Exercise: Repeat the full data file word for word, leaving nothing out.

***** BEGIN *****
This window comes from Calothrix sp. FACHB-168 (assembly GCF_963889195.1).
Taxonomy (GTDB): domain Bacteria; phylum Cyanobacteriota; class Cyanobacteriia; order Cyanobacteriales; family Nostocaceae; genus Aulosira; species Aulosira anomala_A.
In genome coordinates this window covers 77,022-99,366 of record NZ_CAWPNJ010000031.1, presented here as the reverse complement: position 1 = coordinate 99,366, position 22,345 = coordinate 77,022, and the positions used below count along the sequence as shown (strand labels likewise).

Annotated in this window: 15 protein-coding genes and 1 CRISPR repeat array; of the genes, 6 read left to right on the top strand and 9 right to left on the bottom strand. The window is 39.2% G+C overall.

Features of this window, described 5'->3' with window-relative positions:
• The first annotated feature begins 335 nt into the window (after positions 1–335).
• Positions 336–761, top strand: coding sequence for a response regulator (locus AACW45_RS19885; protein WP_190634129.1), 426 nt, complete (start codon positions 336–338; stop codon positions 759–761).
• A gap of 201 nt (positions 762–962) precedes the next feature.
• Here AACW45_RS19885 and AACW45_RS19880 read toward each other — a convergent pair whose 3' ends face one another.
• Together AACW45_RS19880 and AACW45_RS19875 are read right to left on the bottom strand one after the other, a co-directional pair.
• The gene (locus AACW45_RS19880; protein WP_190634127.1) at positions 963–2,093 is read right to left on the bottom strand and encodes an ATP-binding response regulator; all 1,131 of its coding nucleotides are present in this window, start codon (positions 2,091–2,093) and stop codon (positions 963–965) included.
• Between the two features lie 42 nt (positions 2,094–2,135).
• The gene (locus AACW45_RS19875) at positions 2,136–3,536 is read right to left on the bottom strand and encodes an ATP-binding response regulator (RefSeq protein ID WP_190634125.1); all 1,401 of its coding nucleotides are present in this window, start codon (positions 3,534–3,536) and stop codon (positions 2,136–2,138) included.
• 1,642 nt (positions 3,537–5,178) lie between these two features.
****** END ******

This window comes from Calothrix sp. FACHB-168 (assembly GCF_963889195.1).
Taxonomy (GTDB): domain Bacteria; phylum Cyanobacteriota; class Cyanobacteriia; order Cyanobacteriales; family Nostocaceae; genus Aulosira; species Aulosira anomala_A.
In genome coordinates this window covers 77,022-99,366 of record NZ_CAWPNJ010000031.1, presented here as the reverse complement: position 1 = coordinate 99,366, position 22,345 = coordinate 77,022, and the positions used below count along the sequence as shown (strand labels likewise).

Annotated in this window: 15 protein-coding genes and 1 CRISPR repeat array; of the genes, 6 read left to right on the top strand and 9 right to left on the bottom strand. The window is 39.2% G+C overall.

Features of this window, described 5'->3' with window-relative positions:
• The first annotated feature begins 335 nt into the window (after positions 1–335).
• Positions 336–761, top strand: coding sequence for a response regulator (locus AACW45_RS19885; protein WP_190634129.1), 426 nt, complete (start codon positions 336–338; stop codon positions 759–761).
• A gap of 201 nt (positions 762–962) precedes the next feature.
• Here AACW45_RS19885 and AACW45_RS19880 read toward each other — a convergent pair whose 3' ends face one another.
• Together AACW45_RS19880 and AACW45_RS19875 are read right to left on the bottom strand one after the other, a co-directional pair.
• The gene (locus AACW45_RS19880; protein WP_190634127.1) at positions 963–2,093 is read right to left on the bottom strand and encodes an ATP-binding response regulator; all 1,131 of its coding nucleotides are present in this window, start codon (positions 2,091–2,093) and stop codon (positions 963–965) included.
• Between the two features lie 42 nt (positions 2,094–2,135).
• The gene (locus AACW45_RS19875) at positions 2,136–3,536 is read right to left on the bottom strand and encodes an ATP-binding response regulator (RefSeq protein ID WP_190634125.1); all 1,401 of its coding nucleotides are present in this window, start codon (positions 3,534–3,536) and stop codon (positions 2,136–2,138) included.
• 1,642 nt (positions 3,537–5,178) lie between these two features.